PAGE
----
As a student, the two main note-based challenges you’ll face are taking notes from textbooks and taking notes in lectures. Luckily, we have some great note taking tips for both situations! Read on to find out more.
Taking Notes from Textbooks
It’s always a good idea to take notes while studying, as (if nothing else) taking notes helps you to remember what you read.
To make sure your notes are as helpful as possible when writing up an essay, however, you should keep the following in mind:
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While it’s fine to copy out key quotations, it’s also important to paraphrase key points so that you engage more actively with the material you’re studying.
Don’t try to make notes about everything! Focus on sections that relate directly to your own work.
Note the publication details for any library book you use in your research. This makes it easier to find again if you need to double check anything and ensures you don’t miss anything when writing up your reference list.
Consider using visual aids, such as time lines, charts or graphs.
Taking Notes in Lectures and Seminars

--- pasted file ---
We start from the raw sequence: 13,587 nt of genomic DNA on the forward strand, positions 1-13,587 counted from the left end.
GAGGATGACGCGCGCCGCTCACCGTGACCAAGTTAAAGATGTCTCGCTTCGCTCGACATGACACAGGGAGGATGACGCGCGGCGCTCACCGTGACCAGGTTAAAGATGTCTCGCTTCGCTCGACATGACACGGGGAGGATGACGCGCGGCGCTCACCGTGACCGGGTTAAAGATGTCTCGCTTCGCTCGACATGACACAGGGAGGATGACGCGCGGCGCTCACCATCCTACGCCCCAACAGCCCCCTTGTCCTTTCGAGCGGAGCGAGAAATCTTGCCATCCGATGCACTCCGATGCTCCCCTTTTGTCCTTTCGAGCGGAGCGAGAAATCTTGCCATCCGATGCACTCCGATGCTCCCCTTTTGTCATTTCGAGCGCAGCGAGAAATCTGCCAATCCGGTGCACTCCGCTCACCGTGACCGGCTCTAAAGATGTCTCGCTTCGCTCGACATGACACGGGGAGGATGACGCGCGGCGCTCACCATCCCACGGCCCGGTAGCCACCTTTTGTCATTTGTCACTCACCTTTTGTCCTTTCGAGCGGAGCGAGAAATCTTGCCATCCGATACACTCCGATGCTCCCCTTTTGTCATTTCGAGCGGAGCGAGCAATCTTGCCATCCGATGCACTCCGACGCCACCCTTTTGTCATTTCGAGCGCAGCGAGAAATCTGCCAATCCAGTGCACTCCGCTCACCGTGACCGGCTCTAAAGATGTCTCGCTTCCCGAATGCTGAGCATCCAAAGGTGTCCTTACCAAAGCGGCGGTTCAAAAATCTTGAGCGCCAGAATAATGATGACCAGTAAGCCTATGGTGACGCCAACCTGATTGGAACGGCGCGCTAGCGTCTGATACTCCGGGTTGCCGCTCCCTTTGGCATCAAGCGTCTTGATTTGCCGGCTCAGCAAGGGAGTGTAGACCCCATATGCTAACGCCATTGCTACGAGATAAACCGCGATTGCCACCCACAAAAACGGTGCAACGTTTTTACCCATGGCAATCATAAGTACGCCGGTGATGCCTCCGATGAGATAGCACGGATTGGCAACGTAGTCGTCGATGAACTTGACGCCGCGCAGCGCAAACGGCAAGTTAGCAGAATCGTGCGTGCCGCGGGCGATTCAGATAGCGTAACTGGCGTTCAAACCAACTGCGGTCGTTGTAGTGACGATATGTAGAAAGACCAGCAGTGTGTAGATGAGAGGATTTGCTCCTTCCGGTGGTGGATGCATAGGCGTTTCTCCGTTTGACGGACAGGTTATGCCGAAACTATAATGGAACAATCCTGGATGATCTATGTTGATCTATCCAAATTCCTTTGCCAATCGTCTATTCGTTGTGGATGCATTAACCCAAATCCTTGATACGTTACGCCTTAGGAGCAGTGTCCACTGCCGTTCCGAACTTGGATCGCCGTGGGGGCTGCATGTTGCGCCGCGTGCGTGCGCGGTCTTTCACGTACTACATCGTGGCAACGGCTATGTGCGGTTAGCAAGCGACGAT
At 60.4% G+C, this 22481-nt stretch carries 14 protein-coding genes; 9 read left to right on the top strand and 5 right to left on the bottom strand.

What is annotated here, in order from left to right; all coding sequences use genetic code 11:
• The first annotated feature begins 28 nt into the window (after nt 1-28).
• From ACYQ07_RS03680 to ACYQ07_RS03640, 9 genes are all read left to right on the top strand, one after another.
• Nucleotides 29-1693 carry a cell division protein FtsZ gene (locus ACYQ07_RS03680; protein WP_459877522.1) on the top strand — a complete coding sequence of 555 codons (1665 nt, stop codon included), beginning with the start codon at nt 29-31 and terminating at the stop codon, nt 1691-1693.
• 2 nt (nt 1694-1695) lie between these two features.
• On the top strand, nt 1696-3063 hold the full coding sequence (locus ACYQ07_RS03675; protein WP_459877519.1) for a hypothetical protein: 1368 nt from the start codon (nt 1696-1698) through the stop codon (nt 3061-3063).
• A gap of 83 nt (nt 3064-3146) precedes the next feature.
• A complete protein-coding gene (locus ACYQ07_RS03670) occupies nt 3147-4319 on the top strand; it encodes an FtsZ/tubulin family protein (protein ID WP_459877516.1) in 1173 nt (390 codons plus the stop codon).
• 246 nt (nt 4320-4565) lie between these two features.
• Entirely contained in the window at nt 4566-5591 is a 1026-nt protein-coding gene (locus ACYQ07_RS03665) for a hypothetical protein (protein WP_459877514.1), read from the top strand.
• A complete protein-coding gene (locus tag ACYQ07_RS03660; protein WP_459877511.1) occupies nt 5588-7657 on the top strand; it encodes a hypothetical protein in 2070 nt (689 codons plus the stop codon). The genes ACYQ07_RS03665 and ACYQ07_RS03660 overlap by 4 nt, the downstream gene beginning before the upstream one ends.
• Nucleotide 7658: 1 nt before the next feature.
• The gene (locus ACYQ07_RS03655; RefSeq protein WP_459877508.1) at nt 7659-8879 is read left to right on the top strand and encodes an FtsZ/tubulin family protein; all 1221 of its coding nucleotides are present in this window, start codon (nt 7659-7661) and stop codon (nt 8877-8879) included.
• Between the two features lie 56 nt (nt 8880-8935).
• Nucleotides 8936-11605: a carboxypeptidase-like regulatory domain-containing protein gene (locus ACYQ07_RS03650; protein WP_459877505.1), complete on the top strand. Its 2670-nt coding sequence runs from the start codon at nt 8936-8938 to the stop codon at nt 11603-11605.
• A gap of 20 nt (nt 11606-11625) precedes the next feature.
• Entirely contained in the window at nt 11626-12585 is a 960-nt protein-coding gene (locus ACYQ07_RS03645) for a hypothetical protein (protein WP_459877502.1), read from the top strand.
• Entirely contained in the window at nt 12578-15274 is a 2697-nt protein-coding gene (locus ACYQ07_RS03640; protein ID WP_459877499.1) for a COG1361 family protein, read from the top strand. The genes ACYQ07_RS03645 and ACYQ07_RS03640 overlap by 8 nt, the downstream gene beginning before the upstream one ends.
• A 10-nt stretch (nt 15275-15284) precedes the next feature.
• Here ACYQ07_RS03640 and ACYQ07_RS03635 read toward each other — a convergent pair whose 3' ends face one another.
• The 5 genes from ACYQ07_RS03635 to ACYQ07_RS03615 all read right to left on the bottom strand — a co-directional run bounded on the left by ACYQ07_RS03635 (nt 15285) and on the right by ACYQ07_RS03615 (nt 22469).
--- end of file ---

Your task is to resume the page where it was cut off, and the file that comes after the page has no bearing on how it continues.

When you check your lecture notes, it’s disappointing if all you find is a page of spidery scrawl accompanied by a detailed sketch of a Rube Goldberg machine. To make sure this doesn’t happen, stick to the following advice:
Summarise what you’re told rather than attempting to transcribe everything; unless you’re skilled in shorthand, keeping up with a speaker will be difficult.
As with taking notes from a textbook, paraphrasing the points made by the speaker will aid comprehension and recollection.
Use abbreviations (e.g. ‘w/’ for ‘with’) or symbols in place of common words to save time.
If you know you struggle to keep up, before the lecture starts, ask the speaker whether you can make an audio recording so you can go back over the information and take notes in your own time.
General Tips for Note Taking
As well as the above, we have a few general tips to aid note taking:
Adding a date and page numbers to your notes makes it easier to find specific information when revising; highlighting key points can help too.
While reading or in a lecture, make a list of any unfamiliar terms you encounter so you can check them later.
Be neat! Even the most detailed notes are useless if you can’t read them!